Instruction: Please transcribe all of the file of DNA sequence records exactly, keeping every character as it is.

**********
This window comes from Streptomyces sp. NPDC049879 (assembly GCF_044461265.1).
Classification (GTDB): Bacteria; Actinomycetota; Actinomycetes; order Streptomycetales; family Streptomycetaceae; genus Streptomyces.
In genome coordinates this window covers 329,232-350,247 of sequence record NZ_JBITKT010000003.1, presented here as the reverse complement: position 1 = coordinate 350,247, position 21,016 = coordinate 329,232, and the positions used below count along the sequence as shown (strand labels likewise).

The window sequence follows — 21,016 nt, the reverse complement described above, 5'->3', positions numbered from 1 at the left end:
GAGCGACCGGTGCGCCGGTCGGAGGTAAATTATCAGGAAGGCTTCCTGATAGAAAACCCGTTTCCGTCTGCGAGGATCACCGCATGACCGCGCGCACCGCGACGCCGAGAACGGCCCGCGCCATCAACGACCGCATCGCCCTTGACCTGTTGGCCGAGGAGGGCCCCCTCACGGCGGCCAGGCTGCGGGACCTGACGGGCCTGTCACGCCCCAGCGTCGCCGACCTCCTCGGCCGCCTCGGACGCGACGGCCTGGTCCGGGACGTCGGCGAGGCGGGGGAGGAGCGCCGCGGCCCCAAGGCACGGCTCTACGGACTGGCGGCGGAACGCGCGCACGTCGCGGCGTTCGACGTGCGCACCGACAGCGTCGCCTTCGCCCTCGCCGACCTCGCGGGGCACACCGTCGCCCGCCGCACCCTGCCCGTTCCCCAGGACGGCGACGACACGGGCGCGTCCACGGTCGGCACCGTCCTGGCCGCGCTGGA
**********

This window comes from Streptomyces sp. NPDC049879 (assembly GCF_044461265.1).
Classification (GTDB): Bacteria; Actinomycetota; Actinomycetes; order Streptomycetales; family Streptomycetaceae; genus Streptomyces.
In genome coordinates this window covers 329,232-350,247 of sequence record NZ_JBITKT010000003.1, presented here as the reverse complement: position 1 = coordinate 350,247, position 21,016 = coordinate 329,232, and the positions used below count along the sequence as shown (strand labels likewise).

The window sequence follows — 21,016 nt, the reverse complement described above, 5'->3', positions numbered from 1 at the left end:
GAGCGACCGGTGCGCCGGTCGGAGGTAAATTATCAGGAAGGCTTCCTGATAGAAAACCCGTTTCCGTCTGCGAGGATCACCGCATGACCGCGCGCACCGCGACGCCGAGAACGGCCCGCGCCATCAACGACCGCATCGCCCTTGACCTGTTGGCCGAGGAGGGCCCCCTCACGGCGGCCAGGCTGCGGGACCTGACGGGCCTGTCACGCCCCAGCGTCGCCGACCTCCTCGGCCGCCTCGGACGCGACGGCCTGGTCCGGGACGTCGGCGAGGCGGGGGAGGAGCGCCGCGGCCCCAAGGCACGGCTCTACGGACTGGCGGCGGAACGCGCGCACGTCGCGGCGTTCGACGTGCGCACCGACAGCGTCGCCTTCGCCCTCGCCGACCTCGCGGGGCACACCGTCGCCCGCCGCACCCTGCCCGTTCCCCAGGACGGCGACGACACGGGCGCGTCCACGGTCGGCACCGTCCTGGCCGCGCTGGA